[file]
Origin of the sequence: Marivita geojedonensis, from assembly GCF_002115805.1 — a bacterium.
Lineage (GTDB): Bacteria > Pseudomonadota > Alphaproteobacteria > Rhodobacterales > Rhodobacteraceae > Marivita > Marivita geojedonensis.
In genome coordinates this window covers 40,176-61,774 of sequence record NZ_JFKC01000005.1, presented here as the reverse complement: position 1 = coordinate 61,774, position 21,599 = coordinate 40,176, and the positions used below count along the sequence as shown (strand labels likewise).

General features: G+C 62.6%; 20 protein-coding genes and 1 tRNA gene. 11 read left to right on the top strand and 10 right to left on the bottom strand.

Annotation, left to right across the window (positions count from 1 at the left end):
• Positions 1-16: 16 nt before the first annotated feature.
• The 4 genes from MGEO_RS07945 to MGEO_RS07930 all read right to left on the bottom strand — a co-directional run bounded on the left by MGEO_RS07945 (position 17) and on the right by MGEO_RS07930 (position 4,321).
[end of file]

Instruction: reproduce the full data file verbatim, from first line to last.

Origin of the sequence: Marivita geojedonensis, from assembly GCF_002115805.1 — a bacterium.
Lineage (GTDB): Bacteria > Pseudomonadota > Alphaproteobacteria > Rhodobacterales > Rhodobacteraceae > Marivita > Marivita geojedonensis.
In genome coordinates this window covers 40,176-61,774 of sequence record NZ_JFKC01000005.1, presented here as the reverse complement: position 1 = coordinate 61,774, position 21,599 = coordinate 40,176, and the positions used below count along the sequence as shown (strand labels likewise).

General features: G+C 62.6%; 20 protein-coding genes and 1 tRNA gene. 11 read left to right on the top strand and 10 right to left on the bottom strand.

Annotation, left to right across the window (positions count from 1 at the left end):
• Positions 1-16: 16 nt before the first annotated feature.
• The 4 genes from MGEO_RS07945 to MGEO_RS07930 all read right to left on the bottom strand — a co-directional run bounded on the left by MGEO_RS07945 (position 17) and on the right by MGEO_RS07930 (position 4,321).